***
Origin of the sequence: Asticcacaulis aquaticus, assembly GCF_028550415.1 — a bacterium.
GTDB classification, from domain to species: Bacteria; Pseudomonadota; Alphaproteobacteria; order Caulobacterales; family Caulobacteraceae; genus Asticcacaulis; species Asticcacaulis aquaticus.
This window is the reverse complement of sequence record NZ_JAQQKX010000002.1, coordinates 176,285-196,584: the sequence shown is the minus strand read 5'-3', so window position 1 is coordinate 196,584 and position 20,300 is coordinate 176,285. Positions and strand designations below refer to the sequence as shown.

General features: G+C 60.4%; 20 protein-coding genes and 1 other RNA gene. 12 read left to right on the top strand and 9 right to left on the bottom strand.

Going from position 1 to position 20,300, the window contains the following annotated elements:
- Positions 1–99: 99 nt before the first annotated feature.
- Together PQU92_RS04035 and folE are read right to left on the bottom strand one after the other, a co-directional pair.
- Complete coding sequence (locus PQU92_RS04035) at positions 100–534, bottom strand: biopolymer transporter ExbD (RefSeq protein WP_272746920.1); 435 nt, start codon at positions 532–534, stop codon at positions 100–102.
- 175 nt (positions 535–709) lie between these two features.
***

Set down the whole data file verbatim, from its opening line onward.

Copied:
Origin of the sequence: Asticcacaulis aquaticus, assembly GCF_028550415.1 — a bacterium.
GTDB classification, from domain to species: Bacteria; Pseudomonadota; Alphaproteobacteria; order Caulobacterales; family Caulobacteraceae; genus Asticcacaulis; species Asticcacaulis aquaticus.
This window is the reverse complement of sequence record NZ_JAQQKX010000002.1, coordinates 176,285-196,584: the sequence shown is the minus strand read 5'-3', so window position 1 is coordinate 196,584 and position 20,300 is coordinate 176,285. Positions and strand designations below refer to the sequence as shown.

General features: G+C 60.4%; 20 protein-coding genes and 1 other RNA gene. 12 read left to right on the top strand and 9 right to left on the bottom strand.

Going from position 1 to position 20,300, the window contains the following annotated elements:
- Positions 1–99: 99 nt before the first annotated feature.
- Together PQU92_RS04035 and folE are read right to left on the bottom strand one after the other, a co-directional pair.
- Complete coding sequence (locus PQU92_RS04035) at positions 100–534, bottom strand: biopolymer transporter ExbD (RefSeq protein WP_272746920.1); 435 nt, start codon at positions 532–534, stop codon at positions 100–102.
- 175 nt (positions 535–709) lie between these two features.